• Avoidance: Efforts to avoid distressing memories, thoughts, or feelings about or closely associated with the traumatic event(s)
  • Arousal: Irritable behavior and angry outbursts (with little or no provocation) typically expressed as verbal or physical aggression toward people or objects

Post Traumatic Stress Disorder (PTSD)

Like ASD, PTSD is a psychiatric disorder that may occur in those who have directly or indirectly experienced a traumatic event, but PTSD only becomes diagnosable following the acute phase of trauma- and stress-related symptoms (after one month). While much of the symptoms that define ASD overlap with PTSD, the diagnostic criteria between the two disorders are different, which is further explained down below.

According to the DSM-5, diagnostic criteria of PTSD includes:

  1. Exposure to actual or threatened death, serious injury, or sexual violence
  2. Presence of one (or more) of the following intrusion symptoms associated with the traumatic event(s), beginning after the traumatic event(s) occurred *
  3. Persistent avoidance of stimuli associated with the traumatic event(s), beginning after the traumatic event(s) occurred *
  4. Negative alterations in cognitions and mood associated with the traumatic event(s), beginning or worsening after the traumatic event(s) occurred *
  5. Marked alterations in arousal and reactivity associated with the traumatic event(s), beginning or worsening after the traumatic event(s) occurred *
  6. Duration of the disturbance (Criteria B, C, D and E) is more than 1 month
  7. The disturbance causes clinically significant distress or impairment in social, occupational, or other important areas of functioning
  8. The disturbance is not attributable to the physiological effects of a substance (e.g., medication, alcohol) or another medical condition

*Similar to the DSM-5-defined symptom categories (intrusion, negative mood, etc.) listed in the diagnostic criteria for ASD, there are several symptoms per criterion B-E (20 total). Examples of those symptoms per criterion are identical to the ones listed above for ASD symptomatic categories.

PTSD Subtypes

In addition to the above diagnostic criteria for PTSD, the DSM-5 defined two new subtypes of PTSD: Preschool (or Pediatric) and Dissociative. The preschool subtype of PTSD is used only in the diagnosis of children younger than 6 years old. Instead of four symptom clusters (criteria B-E), there are three because avoidance and negative cognition (criteria C and D) were combined to form one category, which better reflects the lower prevalence rates of those symptoms in children. Of the symptoms listed within each category, developmentally-specific symptoms were also added to certain categories. Lastly, in addition to the child experiencing a traumatic event, a greater emphasis is placed on the impact a parent or caregiver who experienced a traumatic event can have on the child. Particular symptoms that are present in the PTSD preschool subtype are:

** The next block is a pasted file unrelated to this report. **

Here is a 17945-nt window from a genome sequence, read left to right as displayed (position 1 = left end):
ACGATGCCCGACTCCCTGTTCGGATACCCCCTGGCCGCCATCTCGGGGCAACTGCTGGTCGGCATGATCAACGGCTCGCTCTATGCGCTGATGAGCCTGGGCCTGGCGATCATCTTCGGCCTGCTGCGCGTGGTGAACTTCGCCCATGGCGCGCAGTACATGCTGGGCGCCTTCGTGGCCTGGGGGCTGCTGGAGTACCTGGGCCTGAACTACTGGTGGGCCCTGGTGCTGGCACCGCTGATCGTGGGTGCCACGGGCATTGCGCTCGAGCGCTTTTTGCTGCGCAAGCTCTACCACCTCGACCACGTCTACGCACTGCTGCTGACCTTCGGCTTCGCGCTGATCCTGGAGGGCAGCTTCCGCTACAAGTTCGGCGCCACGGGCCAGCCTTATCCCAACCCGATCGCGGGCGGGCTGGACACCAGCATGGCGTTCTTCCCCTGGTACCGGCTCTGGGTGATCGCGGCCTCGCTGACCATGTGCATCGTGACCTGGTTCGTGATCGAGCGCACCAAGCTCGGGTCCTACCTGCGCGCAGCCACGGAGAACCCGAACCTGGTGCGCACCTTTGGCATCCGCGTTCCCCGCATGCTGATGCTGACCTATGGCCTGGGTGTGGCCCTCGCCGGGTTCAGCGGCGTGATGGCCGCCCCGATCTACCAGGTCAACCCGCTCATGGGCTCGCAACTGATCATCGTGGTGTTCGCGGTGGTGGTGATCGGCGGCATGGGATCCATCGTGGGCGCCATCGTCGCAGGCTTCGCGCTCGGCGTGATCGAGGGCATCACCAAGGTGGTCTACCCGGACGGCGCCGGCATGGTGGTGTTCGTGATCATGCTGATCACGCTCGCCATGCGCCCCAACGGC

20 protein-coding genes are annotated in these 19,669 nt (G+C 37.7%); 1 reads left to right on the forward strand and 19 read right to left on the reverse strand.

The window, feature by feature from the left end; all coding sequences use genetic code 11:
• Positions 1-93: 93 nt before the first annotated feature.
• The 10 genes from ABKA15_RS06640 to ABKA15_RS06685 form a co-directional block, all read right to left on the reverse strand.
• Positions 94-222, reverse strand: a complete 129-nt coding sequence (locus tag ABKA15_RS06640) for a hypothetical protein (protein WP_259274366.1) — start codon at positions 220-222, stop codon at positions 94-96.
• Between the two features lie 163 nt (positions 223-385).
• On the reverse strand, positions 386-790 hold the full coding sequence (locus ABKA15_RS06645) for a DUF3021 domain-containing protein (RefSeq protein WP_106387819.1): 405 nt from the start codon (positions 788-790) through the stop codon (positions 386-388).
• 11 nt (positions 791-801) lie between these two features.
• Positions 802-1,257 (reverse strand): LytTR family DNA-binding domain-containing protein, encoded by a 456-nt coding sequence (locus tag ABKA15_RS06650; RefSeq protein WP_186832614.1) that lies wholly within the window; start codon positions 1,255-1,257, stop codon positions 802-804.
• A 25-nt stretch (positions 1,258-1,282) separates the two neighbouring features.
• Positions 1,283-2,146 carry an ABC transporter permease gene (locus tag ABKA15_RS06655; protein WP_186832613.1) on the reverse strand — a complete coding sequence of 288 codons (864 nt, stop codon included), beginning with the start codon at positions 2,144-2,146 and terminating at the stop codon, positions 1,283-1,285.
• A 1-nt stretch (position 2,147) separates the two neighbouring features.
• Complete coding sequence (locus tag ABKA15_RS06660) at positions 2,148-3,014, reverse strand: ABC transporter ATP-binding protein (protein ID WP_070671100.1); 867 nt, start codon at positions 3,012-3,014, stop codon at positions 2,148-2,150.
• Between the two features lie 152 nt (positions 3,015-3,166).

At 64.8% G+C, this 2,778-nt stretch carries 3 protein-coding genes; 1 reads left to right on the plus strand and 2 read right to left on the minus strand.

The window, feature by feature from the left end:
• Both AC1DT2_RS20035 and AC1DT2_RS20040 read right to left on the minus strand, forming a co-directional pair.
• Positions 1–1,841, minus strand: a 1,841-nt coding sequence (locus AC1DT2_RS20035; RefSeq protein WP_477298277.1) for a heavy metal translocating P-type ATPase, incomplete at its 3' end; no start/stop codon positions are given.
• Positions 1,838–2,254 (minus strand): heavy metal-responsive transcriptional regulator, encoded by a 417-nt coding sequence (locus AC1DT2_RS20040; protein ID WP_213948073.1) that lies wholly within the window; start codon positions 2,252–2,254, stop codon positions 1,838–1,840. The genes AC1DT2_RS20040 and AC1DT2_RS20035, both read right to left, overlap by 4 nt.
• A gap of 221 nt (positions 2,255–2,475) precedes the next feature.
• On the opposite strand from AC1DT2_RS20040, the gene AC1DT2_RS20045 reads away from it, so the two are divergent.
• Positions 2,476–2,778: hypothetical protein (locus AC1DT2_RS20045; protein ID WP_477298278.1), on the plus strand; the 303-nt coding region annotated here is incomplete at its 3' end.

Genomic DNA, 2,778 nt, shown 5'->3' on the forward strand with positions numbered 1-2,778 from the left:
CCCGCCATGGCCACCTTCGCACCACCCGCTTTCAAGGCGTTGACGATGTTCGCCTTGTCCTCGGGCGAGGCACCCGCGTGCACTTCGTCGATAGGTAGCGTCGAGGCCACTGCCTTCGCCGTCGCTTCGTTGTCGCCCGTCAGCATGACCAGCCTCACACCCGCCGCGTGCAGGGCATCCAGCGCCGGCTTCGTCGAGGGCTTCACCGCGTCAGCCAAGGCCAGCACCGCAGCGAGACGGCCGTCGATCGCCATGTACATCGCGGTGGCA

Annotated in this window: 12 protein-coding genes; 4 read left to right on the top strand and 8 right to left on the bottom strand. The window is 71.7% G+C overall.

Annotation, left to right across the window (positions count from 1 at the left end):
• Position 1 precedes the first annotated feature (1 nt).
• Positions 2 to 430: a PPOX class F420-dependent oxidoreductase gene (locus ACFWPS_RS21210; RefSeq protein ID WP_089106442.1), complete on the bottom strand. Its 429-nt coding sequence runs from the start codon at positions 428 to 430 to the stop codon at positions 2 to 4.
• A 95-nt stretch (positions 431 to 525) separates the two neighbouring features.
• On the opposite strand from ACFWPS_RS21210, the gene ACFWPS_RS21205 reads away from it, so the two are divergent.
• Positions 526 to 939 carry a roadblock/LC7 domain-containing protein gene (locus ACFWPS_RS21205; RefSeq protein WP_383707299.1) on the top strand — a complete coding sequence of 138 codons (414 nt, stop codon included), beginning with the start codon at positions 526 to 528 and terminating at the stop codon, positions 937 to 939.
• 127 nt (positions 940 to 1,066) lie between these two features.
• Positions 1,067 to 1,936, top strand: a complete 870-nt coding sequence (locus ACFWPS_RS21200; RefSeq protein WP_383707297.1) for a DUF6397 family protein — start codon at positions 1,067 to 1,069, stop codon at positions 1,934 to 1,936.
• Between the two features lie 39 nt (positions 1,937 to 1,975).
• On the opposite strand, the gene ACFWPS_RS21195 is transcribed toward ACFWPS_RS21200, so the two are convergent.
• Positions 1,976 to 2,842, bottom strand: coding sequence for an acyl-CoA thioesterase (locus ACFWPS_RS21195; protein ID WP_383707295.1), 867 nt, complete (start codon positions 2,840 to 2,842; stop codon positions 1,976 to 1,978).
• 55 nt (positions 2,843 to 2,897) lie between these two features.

• Recreating trauma in play/recurrent dreams of the trauma
  • Ongoing nightmares with or without recognizable content about the traumatic event
  • Avoiding activities or places that remind the child of the trauma
  • Exhibiting fear, guilt, and sadness, or withdrawing from friends and activities

The dissociative subtype of PTSD is used to more appropriately diagnose those who meet all the diagnostic criteria for PTSD, but also present with significantly predominant symptoms of depersonalization and derealization, as well as associated emotional detachment. The DSM-5-defined criteria for this subtype involve experiencing persistent or recurrent symptoms of one or both of the following, which may not be attributable to the effects of substances and/or other medical conditions.

  • Depersonalization: Persistent or recurrent experiences of feeling detached from, and as if one were an outside observer of, one’s mental processes or body (e.g., feeling as though one were in a dream; feeling a sense of unreality of self or body or of time moving slowly)
  • Derealization: Persistent or recurrent experiences of unreality of surroundings (e.g., the world around the individual is experienced as unreal, dreamlike, distant, or distorted).


Clearly, there is extensive overlap between the two disorders as they are both predicated upon experiencing a traumatic event and both defined by the symptom related to intrusion, negative mood/cognition, avoidance, arousal, and dissociation. Still, the disorders are distinguishable, such as in how the symptom categories are used as diagnostic criteria. In PTSD diagnosis, there are 20 total symptoms among the four symptom clusters and a person must meet at least one symptom within each criterion in order to be diagnosed. In ASD diagnosis, symptoms are not classified into different clusters, so a person can meet diagnosis by experiencing any 9 of the 14 total symptoms among the intrusion, intrusion, negative mood/cognition, avoidance, arousal, and dissociative symptom categories.

A second difference between the disorders is that PTSD diagnostic criteria includes non-fear based symptoms, such as risky or destructive behavior, overly negative thoughts and assumptions about oneself or the world, exaggerated blame of self or others for causing the trauma, negative affect, decreased interest in activities, feeling isolated, whereas ASD diagnostic criteria does not. Finally, a third distinction between the disorders is that PTSD separates dissociative symptoms of depersonalization and derealization from the four symptom clusters used to diagnose PTSD alone, and instead, uses them to specifically define the dissociative subtype of PTSD. In ASD diagnostic criteria, there are five symptom categories since dissociative symptoms of depersonalization and derealization are a part of the 14 total symptoms from which a person must meet 9 in order to be diagnosed with ASD

More information: Persistent Dissociation and Its Neural Correlates in Predicting Outcomes After Trauma Exposure, American Journal of Psychiatry (2022). DOI: 10.1176/appi.ajp.21090911